Brick Block

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Brick Block
Brick Block.jpg
Brick Block is located in Cape Cod
Brick Block
Brick Block is located in Massachusetts
Brick Block
Brick Block is located in the United States
Brick Block
LocationChatham, Massachusetts
Coordinates41°40′46″N 69°57′24″W / 41.67944°N 69.95667°W / 41.67944; -69.95667Coordinates: 41°40′46″N 69°57′24″W / 41.67944°N 69.95667°W / 41.67944; -69.95667
Arealess than one acre
Built1914
Built byJoseph Nickerson
ArchitectHenry Bailey Alden
Architectural styleTudor Revival
NRHP reference No.79000323 [1]
Added to NRHPApril 13, 1979

The Brick Block is a historic commercial building on Main Street and Chatham Bars Road in Chatham, Massachusetts. Built in 1914 by a master mason, it is a distinctive local landmark in downtown Chatham, and a showcase of the bricklaying art. The block was listed on the National Register of Historic Places in 1979.[1]

Description and history[edit]

The Brick Block occupies a prominent corner lot on Chatham's downtown Main Street, standing at the northeast corner with Chatham Bars Road. It is a 1-1/2 story structure, built out of brick with wooden trim, and is one of the largest buildings in the downtown. It is basically English Revival in style, with projecting eaves of its gabled roof supported by large wooden brackets. The roof is pierced by small shed dormers along each side, with large clipped-gable dormers at the ends and the angled corner. The smaller dormers are finished in stucco, while the larger dormers are decorated with a diversity of laid-brick shapes. The basic laying of bricks for the main walls is in either common or Flemish bond, but there are panel sections of decorative brick arrangements, and a soldier course of bricks runs above the foundation.[2]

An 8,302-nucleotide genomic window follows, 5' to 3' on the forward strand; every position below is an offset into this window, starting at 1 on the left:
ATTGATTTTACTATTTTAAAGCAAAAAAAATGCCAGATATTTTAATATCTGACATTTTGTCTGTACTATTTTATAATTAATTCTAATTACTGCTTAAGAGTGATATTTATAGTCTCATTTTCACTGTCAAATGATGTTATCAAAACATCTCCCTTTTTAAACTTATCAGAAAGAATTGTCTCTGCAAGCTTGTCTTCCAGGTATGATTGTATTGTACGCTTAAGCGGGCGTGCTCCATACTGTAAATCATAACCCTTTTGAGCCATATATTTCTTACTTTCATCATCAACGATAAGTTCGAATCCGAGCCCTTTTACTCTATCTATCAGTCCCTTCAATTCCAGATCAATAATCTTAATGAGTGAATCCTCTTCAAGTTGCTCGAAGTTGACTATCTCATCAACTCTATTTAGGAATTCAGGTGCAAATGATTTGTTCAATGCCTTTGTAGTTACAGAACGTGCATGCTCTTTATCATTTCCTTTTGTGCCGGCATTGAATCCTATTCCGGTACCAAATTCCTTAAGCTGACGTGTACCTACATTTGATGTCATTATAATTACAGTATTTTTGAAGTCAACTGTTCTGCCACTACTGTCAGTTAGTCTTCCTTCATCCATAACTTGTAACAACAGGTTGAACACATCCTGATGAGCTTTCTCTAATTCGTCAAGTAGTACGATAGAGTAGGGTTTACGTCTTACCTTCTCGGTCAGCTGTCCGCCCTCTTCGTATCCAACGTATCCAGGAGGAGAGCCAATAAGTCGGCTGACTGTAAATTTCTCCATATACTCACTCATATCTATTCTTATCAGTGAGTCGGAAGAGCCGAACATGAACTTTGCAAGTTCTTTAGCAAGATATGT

The block was built in 1914 by Joseph Nickerson, a master mason, to a design by Boston architect Henry Bailey Alden. It originally housed the local post office and shops on the first floor, and residences on the upper floor; this basic usage pattern continues today. Nickerson was a native of Worcester who was brought to Chatham to do the work; his family remained on the Cape, and continue to work as masons.[2]

See also[edit]

References[edit]

  1. ^ a b "National Register Information System". National Register of Historic Places. National Park Service. April 15, 2008.
  2. ^ a b "NRHP nomination for Brick Block". National Archive. Retrieved 2017-10-03.